Weekly Progress Update May 30, 2011.

I decided to add a new blog entry each week, briefly outlining what I’ve accomplished each week. Sometimes it’s nice to look back and see what I’ve accomplished – to see it in writing. I will usually do this on Fridays.

I’ll title it “Weekly Progress Update”  so if you’re not interested (and I won’t be offended if you’re not!) you don’t have to click on it.

Well, it’s Monday, so this brief report is for last week.  And it was a big week for me! I FINISHED the latest draft of my WIP, a comedy screenplay currently titled SOLO POWERED. This was a big accomplishment for me, and came not a moment too soon. I’m definitely burning out on this story (I really do hate when that happens), but I’m proud of myself for sticking it out this long. Some stories seem to flow easy – but this one’s been a struggle the whole way. It’s an immense relief to me to have this draft done. I don’t plan on even looking at it for at least two weeks. I hope I miss it by then…

Tuesday’s Tip for Wannabes

After finishing a novel, screenplay, or other project, take a break if needed or desired. Then get to work on the next project while waiting for feedback on the first. It will give you a sense of accomplishment and it will make any rejections of the first project hurt less, since you are already emotionally invested in the new project.

How To Write a Kids Book

Today’s article is reprinted with permission from children’s author Dallas Clayton. He wrote a book for his son about the idea of dreaming big and never giving up. He published it himself, putting it online where it became a runaway success. He is now a successful author who travels the world, reading to children. He even started a Foundation that gives away one book for every book that he sells. The foundation was formed in an effort to promote children’s literacy by encouraging kids to dream and dream often. Books are delivered directly and distributed to schools, hospitals, libraries, camps and shelters both domestically and worldwide.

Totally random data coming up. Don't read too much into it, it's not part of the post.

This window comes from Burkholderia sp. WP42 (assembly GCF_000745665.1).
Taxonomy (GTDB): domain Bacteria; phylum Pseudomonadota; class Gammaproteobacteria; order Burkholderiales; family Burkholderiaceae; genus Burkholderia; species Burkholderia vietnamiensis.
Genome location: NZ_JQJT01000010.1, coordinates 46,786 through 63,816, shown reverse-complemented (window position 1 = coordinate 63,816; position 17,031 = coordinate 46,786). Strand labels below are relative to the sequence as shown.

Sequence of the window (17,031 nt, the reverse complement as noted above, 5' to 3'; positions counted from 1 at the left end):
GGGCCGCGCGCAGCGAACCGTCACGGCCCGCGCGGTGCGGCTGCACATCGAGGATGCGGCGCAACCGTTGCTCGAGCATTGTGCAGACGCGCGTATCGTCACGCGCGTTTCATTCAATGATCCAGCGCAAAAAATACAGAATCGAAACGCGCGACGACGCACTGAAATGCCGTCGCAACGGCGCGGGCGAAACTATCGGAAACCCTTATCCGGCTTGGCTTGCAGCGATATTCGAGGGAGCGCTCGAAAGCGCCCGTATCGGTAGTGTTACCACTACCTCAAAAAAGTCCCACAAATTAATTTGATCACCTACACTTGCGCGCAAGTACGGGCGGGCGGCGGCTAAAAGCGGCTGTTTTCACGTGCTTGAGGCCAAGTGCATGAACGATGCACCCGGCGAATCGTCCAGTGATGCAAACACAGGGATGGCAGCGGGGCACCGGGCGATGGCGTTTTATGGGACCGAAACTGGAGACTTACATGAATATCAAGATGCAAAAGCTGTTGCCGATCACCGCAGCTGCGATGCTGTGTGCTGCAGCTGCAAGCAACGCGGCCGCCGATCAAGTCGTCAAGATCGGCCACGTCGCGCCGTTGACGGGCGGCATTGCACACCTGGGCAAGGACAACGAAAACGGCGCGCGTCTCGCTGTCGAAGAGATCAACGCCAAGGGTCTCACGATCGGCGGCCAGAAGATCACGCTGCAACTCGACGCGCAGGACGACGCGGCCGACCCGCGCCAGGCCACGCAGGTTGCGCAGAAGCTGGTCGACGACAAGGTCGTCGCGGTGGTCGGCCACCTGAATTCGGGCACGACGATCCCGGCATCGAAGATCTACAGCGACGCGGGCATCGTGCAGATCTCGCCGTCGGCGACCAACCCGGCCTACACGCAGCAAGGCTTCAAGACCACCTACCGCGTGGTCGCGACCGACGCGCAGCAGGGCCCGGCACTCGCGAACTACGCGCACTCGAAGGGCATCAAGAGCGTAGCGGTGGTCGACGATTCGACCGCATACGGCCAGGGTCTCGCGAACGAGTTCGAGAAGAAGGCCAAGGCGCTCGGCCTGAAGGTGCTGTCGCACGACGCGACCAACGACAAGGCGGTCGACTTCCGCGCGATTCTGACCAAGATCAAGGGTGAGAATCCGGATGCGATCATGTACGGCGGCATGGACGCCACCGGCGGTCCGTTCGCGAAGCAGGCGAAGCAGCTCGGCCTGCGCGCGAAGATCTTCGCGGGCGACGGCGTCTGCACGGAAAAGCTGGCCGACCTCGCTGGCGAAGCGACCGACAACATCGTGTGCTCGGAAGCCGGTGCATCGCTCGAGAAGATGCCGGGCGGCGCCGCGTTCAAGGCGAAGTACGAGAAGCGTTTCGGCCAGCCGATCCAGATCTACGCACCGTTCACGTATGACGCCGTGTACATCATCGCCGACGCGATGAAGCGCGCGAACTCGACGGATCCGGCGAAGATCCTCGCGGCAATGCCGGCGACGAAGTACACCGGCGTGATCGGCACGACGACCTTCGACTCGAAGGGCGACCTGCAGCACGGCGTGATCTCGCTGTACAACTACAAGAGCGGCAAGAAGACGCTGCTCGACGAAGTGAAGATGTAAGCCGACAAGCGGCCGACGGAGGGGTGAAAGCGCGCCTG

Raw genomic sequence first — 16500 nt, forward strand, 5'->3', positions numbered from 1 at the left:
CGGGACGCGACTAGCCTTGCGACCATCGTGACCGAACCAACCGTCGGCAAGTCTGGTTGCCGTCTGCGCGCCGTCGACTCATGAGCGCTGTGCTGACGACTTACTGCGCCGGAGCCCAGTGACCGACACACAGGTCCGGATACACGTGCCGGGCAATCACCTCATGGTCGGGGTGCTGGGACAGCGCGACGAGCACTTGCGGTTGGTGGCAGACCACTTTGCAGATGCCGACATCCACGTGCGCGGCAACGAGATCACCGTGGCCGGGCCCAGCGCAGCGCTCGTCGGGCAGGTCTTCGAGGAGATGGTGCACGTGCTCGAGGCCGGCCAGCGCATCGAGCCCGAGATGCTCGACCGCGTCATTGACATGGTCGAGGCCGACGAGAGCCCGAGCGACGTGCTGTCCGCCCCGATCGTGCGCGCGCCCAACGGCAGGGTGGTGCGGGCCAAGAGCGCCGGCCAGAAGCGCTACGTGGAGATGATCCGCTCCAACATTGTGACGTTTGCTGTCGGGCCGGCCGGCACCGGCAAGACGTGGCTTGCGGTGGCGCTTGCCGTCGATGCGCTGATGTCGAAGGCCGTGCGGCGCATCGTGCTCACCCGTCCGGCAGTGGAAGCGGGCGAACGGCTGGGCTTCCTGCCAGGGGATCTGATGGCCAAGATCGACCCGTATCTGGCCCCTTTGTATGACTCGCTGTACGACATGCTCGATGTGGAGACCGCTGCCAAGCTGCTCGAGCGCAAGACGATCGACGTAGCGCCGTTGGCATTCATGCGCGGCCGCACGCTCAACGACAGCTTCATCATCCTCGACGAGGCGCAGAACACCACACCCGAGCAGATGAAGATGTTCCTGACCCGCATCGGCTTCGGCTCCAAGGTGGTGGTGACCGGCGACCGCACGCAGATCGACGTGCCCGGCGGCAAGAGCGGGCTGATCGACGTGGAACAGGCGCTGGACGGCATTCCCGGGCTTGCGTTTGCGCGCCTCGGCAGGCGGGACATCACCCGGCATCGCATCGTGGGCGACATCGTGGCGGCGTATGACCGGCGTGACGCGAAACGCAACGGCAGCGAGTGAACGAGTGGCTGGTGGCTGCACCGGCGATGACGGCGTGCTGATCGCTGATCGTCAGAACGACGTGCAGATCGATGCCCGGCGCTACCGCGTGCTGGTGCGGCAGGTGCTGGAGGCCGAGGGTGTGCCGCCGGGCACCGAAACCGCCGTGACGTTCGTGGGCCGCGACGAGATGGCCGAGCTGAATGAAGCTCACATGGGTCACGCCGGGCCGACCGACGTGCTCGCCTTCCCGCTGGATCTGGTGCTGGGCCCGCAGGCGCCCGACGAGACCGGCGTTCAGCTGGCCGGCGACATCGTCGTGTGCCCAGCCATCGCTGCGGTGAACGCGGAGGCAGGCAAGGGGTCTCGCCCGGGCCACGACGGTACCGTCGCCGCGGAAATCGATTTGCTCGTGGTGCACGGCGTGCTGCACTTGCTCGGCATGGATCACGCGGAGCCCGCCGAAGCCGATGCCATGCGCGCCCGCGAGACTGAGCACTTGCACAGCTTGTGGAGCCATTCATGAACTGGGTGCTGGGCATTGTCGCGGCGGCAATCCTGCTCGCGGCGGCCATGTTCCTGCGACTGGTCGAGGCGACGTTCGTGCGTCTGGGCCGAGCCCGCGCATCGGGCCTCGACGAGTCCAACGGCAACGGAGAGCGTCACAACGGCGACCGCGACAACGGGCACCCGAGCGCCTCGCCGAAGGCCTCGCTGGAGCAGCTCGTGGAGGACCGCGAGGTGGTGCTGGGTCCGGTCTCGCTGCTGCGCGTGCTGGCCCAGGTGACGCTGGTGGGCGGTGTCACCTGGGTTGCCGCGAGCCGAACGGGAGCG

For more information on working with The Awesome World Foundation, or to find out how you may qualify to receive books for your school or cause, you may visit Dallas’ website.

 Click here to read Dallas Clayton’s article on How to Write a Kids Book (and publish it, and try to sell it, and all that other stuff, too)

Tuesday’s Tip for Wannabes

If someone gives you “notes” on a writing draft or performance piece,  it doesn’t mean you are bad at what you do. Professionals, as a rule, do not waste time giving advice to people they think have no talent.  If someone gives you notes, it often means they like what they see and they want to see it get even better.

Screenplay Soundtrack

Like many writers, I always have a soundtrack to fit different parts of my story as I write. My current WIP (work in progress) is called SOLO POWERED, and it’s the tale of a group of headstrong singles who take on a group of bridezillas as they compete for their own cable reality show. 

Just for fun, here’s my soundtrack:


Uprising (Muse)

The Princess Who Saved Herself (Jonathan Coulton)

Don’t Treat Me Bad (Firehouse)

Owner of Lonely Heart (YES)

We’re Not Gonna Take It (Twisted Sister)

Dancing With Myself (Billy Idol)

Single (Natasha Bedingfield)

Never Gonna Be Alone (Nickelback)


Conquest (White Stripes)

You Give Love a Bad Name (Bon Jovi)

Good Girls Go Bad (Cobra Starship)

What’s on your soundtrack?